12 August 2013

Webinar: Global Public Health Surveillance, Governance, and Viral Sovereignty

Hosted by the ISDS Global Outreach Committee
Date and Time: Wednesday, August 14, 2013 3:00 PM - 4:00 PM EDT


  • Affan Shaikh, M.P.H, Senior Epidemiologist, Public Health Practie, LLC
  • Scott McNabb, Ph.D., M.S., Research Professor, Emory University, Rollins School of Public Health | Managing Partner, Public Health Practice, LLC 
  • Qanta Ahmed, M.D., Attending Sleep Disorders Medicine, Winthrop University Hospital | Associate Professor of Medicine, State University of New York (SUNY) at Stony Brook, New York
  • Ziad Memish, M.D., Deputy Minister of Public Health, Ministry of Health, Kingdom of Saudi Arabia



Microbes carry no national passports; neither do they recognize geo-political boundaries or state sovereignty. Yet a recent violation of viral sovereignty has brought up unresolved governance issues, challenged ethical public health practice, and added unnecessary global security risk.  Viral sovereignty refers to a sovereign state’s ownership rights over pathogens found within national borders.  First coined in the wake of tensions rising from the Indonesian government’s decision to conditionally withhold samples of H5N1 avian influenza virus in early 2007, viral sovereignty has been interpreted both in a positive light as a guiding, ethical rule to govern control of modern pandemics on the one hand and a potential risk to global health security on the other.
While the World Health Organization (WHO) revised the International Health Regulations (IHR [2005]) to provide a global framework to prevent, protect against, control, and facilitate a public health response to the global spread of disease, its success firmly rests on the delicate balance of trust and transparency.  Current disputes now highlight the imbalance between respecting and trusting legitimate national sovereignty while complying with global transparency in reporting.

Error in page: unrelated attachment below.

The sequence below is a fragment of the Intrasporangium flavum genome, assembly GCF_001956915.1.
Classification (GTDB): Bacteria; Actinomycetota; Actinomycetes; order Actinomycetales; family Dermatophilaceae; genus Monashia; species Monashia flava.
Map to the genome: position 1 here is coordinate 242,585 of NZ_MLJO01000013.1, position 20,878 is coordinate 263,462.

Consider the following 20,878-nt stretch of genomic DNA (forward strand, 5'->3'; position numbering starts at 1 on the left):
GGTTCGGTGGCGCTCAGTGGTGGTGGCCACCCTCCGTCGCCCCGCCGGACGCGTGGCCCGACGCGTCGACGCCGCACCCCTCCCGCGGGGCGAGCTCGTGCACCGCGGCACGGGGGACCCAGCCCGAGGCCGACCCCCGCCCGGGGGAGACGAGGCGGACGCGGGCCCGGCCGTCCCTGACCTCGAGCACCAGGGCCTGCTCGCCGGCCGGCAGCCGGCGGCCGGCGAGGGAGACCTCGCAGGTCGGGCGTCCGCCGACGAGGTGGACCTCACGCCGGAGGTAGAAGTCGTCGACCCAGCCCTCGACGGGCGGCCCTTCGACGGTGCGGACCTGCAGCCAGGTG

This webinar reviews the history and role of the IHR 2005.  In it, we discuss the rights and responsibilities of various parties for public health surveillance and global health security.  We also discuss the origins and implications of viral sovereignty. And through two case studies, we point out the critical and current issues to be discusses and weigh the pros and cons of various options to move forward to greater global health security.

Learning Objectives

By the conclusion of this webinar, participants will be able to:

  • Describe the history and role of the International Health Regulations (IHR [2005])
  • Review the authority and obligations of National Ministries of Health and the World Health Organization (WHO) for public health surveillance
  • Delineate national and global rights and responsibilities for public health surveillance
  • Define viral sovereignty and its impact on global health security
  • Illustrate a way forward

Register here to attend!

Join the conversation on twitter! Use the hashtag #ViralSovereignty

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